Hemp stems consist of an outer ring of long bast fibres, in addition to an inner core of short stiff hemp hurds. Bast fibres are double the price of hemp hurds, with the longest and finest fibres fetching the highest price. Hemp fibre is one of the world’s most robust natural products, with extensive use in textiles, construction and agriculture. Its usage has been revived by hemp’s declassification around with world, with innovations that increase its applications forecast to drive the hemp fibre market to $260 million by 2024.
Dioecious hemp strains, with male and female organisms on separate plants, are considered the best for fibre production. To increase fibre quality, varieties are rigorously selected for long internodes and hollow stems. Farmers may select monoecious strains to perform a dual harvest of both fibre and seed, or to avoid mixed plant maturity and uneven canopies. However, those with the highest fibre yield tend to be poor seed producers. Whichever strain hemp farmers opt for, the variety needs to be adapted for their climate, latitude and certified in the farmer’s jurisdiction.
Hemp favours a mild climate with regular rainfall and soil with a loam consistency, as compacted topsoil inhibits early growth. The plant naturally suppresses weeds and creates its own beneficial topsoil, but requires the initial support to do so. Land previously used for corn and canola often provides favourable conditions, with hemp requiring a soil pH between 5 and 7.5. The site should receive sunlight throughout the day and be free of heavy metals and pollutant, with adequate drainage as crops are susceptible to flooding.
When growing hemp for fibre in the Northern Hemisphere, farmers typically plant seeds in late May. As hemp tolerates low temperatures, some opt to sow early to extend the harvest season and encourage taller plants. The taller the plants, the longer the bast fibres and consequently bigger the crop’s value. To promote taller plants, seeds are typically planted in narrow rows at a rate of 400,000 per acre. Narrow row spacing also create a canopy quickly to protect against weeds and pests.
Hemp seeds should be sewn as shallow as possible, up to ¾ inch, for plants to germinate fast and uninhibited. To accelerate germination, soil should be kept damp in temperatures above 5 ˚C. In the right conditions, seedlings should be visible in under two weeks. At this point farmers can forecast yield and the required harvesting solutions to accelerate time-to-market. On average farmers yield approximately 5,300 lbs of straw per acre, which equates to roughly 1,300 lbs of fibre.
Treating soil a week prior to planting prevents weeds when they are of most concern, when hemp is less than a month old and under a foot in height. The following month hemp hit a rapid growth stage and can stretch by five feet, at which point weeds should no longer be an issue. As the frameworks for herbicide and pesticide use in hemp farming differ from one location to the next, regulations should be consulted to ensure the crop remains legitimate.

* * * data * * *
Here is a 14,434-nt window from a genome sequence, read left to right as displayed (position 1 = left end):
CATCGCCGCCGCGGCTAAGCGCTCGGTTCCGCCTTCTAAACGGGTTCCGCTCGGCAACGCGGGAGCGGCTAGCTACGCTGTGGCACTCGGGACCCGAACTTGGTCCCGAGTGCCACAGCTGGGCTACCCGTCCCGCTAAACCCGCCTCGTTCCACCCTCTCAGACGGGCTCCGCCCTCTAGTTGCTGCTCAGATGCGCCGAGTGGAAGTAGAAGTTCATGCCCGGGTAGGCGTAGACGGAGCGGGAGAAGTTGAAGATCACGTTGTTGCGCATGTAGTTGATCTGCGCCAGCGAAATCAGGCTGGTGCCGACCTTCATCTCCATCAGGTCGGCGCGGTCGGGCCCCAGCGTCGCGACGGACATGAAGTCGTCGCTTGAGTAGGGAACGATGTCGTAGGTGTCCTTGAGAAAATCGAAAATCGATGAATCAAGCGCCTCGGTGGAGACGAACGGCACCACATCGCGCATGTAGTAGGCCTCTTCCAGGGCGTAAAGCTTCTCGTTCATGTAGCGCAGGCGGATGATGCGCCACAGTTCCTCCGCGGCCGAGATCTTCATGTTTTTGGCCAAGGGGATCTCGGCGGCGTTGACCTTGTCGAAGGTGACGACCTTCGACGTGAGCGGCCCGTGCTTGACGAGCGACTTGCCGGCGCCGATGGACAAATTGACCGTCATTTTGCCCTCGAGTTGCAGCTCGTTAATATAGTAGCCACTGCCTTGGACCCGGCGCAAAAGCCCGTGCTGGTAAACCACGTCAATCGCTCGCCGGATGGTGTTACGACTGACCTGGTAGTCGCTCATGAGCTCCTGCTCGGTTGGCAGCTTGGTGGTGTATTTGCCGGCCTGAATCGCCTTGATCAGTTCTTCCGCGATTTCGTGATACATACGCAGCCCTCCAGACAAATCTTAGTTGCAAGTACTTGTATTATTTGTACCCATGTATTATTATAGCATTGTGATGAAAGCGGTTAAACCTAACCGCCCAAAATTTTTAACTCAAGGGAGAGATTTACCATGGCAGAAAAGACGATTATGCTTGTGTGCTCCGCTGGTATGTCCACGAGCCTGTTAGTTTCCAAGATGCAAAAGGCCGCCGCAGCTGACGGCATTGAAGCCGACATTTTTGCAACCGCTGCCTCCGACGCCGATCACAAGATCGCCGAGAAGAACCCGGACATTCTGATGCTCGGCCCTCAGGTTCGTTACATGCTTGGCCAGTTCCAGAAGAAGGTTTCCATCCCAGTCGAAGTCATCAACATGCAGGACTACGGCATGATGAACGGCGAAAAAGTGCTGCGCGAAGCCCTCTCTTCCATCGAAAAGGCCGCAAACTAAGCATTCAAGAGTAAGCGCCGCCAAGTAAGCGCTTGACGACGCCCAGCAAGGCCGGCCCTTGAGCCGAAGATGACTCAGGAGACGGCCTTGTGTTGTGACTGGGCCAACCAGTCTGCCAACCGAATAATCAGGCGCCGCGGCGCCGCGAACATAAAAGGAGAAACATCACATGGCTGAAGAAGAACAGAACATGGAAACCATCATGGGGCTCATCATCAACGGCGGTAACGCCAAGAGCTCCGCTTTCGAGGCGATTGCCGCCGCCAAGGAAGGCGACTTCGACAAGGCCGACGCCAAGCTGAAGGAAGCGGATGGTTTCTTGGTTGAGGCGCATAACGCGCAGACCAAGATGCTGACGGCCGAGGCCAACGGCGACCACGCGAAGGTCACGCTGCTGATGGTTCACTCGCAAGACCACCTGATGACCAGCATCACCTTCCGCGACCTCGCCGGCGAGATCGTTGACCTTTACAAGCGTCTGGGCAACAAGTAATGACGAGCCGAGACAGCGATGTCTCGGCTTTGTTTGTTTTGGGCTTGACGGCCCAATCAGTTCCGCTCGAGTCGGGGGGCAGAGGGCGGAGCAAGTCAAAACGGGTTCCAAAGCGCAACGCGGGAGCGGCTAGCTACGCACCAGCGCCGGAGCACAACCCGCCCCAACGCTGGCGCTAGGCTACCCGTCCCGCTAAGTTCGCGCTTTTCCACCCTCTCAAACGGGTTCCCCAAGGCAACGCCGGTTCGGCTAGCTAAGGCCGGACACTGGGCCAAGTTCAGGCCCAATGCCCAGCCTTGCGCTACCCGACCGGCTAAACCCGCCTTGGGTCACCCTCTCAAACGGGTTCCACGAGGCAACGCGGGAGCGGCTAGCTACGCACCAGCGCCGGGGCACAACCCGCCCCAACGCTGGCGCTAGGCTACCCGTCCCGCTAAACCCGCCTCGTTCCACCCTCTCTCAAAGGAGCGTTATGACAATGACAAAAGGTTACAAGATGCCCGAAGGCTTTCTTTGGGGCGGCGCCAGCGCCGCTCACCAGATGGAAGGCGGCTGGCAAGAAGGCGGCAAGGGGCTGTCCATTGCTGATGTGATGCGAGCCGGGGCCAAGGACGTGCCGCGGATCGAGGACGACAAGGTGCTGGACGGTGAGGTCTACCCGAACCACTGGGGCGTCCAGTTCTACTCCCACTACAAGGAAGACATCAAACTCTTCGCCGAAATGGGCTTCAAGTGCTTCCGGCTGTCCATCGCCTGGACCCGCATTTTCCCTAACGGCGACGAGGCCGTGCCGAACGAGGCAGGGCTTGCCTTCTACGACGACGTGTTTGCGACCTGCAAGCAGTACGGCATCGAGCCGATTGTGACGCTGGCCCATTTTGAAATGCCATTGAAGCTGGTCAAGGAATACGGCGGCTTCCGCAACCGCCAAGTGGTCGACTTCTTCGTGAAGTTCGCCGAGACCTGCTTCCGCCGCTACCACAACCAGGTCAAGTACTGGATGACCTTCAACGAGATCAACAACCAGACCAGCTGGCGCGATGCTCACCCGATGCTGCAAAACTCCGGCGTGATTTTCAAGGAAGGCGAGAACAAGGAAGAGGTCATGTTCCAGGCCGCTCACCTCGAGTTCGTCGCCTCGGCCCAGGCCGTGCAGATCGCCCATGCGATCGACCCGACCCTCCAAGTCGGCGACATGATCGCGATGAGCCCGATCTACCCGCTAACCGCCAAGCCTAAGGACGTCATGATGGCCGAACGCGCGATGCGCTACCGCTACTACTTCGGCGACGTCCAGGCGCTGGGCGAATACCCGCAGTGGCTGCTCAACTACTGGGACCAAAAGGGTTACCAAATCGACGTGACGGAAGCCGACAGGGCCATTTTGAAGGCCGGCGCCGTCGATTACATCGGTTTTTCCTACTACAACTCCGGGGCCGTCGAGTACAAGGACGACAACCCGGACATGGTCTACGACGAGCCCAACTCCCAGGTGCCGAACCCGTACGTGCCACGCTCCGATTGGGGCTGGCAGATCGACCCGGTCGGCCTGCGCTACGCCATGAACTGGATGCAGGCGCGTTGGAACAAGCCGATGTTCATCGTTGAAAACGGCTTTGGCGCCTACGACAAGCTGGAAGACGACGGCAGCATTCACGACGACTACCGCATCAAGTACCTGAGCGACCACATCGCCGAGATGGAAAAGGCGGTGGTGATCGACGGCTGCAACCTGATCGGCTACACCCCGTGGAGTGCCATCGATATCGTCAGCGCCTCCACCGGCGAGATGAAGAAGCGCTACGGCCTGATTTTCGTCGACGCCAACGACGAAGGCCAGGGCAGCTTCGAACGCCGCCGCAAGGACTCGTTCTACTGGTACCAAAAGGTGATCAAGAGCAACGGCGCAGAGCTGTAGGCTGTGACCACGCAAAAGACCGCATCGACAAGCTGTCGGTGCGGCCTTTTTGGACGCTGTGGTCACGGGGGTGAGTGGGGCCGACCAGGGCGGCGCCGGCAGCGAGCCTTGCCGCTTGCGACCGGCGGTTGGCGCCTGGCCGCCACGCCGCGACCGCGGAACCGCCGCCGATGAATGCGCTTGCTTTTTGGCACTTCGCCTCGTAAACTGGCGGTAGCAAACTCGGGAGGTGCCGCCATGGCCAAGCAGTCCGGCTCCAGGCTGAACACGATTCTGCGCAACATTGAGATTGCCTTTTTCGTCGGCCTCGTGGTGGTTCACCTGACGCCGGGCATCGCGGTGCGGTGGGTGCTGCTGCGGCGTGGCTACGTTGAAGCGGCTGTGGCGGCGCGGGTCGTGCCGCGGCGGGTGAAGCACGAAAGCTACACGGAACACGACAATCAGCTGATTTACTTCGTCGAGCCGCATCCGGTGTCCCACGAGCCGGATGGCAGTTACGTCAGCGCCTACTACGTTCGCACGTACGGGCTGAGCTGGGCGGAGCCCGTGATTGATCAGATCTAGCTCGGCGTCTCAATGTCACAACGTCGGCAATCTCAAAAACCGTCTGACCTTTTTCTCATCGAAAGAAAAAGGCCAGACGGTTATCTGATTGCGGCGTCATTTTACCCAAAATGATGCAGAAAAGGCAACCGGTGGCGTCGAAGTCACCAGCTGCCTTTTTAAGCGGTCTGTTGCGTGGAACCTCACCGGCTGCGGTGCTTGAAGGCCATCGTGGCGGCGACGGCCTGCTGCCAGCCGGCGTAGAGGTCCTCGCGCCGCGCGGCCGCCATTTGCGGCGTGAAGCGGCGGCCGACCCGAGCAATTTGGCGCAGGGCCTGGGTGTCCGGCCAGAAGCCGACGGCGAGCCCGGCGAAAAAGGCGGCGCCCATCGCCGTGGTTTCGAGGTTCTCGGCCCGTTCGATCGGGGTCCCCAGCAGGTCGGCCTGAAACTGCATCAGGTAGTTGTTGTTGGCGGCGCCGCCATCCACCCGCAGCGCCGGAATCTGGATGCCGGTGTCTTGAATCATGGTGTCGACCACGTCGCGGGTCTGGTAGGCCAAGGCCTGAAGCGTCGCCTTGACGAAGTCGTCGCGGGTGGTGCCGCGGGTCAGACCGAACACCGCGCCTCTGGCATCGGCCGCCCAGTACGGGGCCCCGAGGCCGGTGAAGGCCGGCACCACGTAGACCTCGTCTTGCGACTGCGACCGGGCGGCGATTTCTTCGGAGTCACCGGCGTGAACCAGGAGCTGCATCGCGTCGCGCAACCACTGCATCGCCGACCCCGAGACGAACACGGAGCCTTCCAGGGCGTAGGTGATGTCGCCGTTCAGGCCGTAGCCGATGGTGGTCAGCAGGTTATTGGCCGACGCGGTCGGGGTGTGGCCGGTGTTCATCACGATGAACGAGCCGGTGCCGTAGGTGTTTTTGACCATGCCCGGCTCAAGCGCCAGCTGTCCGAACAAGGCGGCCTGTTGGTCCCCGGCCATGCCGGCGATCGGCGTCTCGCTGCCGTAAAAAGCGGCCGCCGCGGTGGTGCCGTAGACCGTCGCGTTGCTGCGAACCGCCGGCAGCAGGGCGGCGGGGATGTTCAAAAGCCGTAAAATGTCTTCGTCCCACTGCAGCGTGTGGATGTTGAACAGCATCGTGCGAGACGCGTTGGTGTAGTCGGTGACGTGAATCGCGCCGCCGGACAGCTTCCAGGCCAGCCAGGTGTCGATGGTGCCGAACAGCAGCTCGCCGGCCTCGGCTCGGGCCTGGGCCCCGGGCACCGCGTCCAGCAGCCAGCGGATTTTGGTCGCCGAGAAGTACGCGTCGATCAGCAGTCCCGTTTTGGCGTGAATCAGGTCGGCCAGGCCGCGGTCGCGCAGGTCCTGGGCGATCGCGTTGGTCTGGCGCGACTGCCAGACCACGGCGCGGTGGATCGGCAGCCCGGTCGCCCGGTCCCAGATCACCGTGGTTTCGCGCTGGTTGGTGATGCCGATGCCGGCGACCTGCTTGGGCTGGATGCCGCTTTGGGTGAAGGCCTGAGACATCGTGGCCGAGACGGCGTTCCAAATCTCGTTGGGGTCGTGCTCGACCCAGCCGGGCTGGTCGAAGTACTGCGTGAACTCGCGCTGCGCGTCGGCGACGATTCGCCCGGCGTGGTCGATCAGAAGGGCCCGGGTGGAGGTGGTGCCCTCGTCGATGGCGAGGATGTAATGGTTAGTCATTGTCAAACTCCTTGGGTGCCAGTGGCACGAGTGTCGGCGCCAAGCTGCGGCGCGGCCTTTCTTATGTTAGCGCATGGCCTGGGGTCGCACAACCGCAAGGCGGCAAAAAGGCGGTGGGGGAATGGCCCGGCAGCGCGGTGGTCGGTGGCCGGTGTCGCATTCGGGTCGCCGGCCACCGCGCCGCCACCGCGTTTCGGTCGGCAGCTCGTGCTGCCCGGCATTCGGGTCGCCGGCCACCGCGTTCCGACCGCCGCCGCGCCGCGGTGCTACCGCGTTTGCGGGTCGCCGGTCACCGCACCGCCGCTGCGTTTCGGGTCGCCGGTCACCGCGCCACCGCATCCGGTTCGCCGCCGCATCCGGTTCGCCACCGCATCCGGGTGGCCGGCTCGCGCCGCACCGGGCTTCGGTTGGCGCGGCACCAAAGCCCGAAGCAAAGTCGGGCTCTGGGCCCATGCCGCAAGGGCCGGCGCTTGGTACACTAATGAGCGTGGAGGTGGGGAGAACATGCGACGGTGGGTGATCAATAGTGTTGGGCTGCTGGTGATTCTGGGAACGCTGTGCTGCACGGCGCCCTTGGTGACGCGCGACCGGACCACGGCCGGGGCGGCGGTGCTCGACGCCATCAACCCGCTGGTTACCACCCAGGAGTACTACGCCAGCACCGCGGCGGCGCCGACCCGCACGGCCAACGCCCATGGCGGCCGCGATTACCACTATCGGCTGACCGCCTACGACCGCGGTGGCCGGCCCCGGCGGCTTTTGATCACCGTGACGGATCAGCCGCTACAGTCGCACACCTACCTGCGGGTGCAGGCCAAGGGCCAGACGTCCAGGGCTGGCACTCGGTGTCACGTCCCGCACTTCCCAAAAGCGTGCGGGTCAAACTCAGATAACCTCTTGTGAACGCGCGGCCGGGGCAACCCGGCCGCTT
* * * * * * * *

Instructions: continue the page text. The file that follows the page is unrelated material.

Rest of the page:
Once planted, hemp requires calculated fertilization to realize its potential. The required quantity of phosphate and potassium is largely dependent on variety, soil condition and when the crop will be harvested. As a rule of thumb, hemp requires approximately 135 lbs of nitrogen, 55 lbs of phosphorous and 80 lbs of potassium per acre. Farmers should avoid seed-placed and foliage application, which may damage crops and reduce yield.
Hemp bred for its fibre grows vigorously, with plants growing a foot a week in the second month. Hemp matures for fibre production in approximately 80 days, with plant’s reaching up to 20 feet, before growth halts and plants divert their energy into reproduction. In dioecious varieties this means harvest time is determined by photoperiodism and the shortening of daylight hours.
Monoecious varieties are developed with a predetermined harvest time, to maximize fibre volume and quality. When flowers and seeds begin to form the crop is ready to be harvested. Fibre deteriorates as soon as pollination starts, so harvesting must be done quickly to preserve quality. The longer fibre takes to process the rougher it gets, with a significant loss of value as a result.
As hemp can be tall, forage harvesters are often used as opposed to combines. Whichever technology is used, hemp fibres can become tangled in the machinery of non-specialist solutions. The drier it gets the higher the probability of clogging bearings and shafts, which compounds the need to streamline and accelerate hemp harvesting.
Crops should be harvested as soon as reproduction starts, then dried as quickly as possible, with processors demanding fibre absent of residual moisture. To do this efficiently, farmers need to enhance and expedite the critical harvesting process. This requires specialist hemp buckers that strip stems for decortication quickly, without sacrificing quality.
Elite bucking solutions empower farmers to de-stem hemp plants productively and profitably. Manually de-stemming commercial harvests would be a laborious and lengthy task, which is impractical as fibre degrades over time. CenturionPro’s Industrial bucker is capable of feed rates that exceed 2,000 lbs of wet hemp per hour, accommodating three workers for continued performance.
CenturionPro’s hemp de-stemmers are constructed with the highest quality components, which ensures robustness for extended industrial use. The ability to strip wet and dry hemp provides farmers greater harvesting versatility, with a range of infeed sizes and speeds delivering enhanced control. This ensures stems are handled carefully and preserved, so fibre can achieve its highest price.
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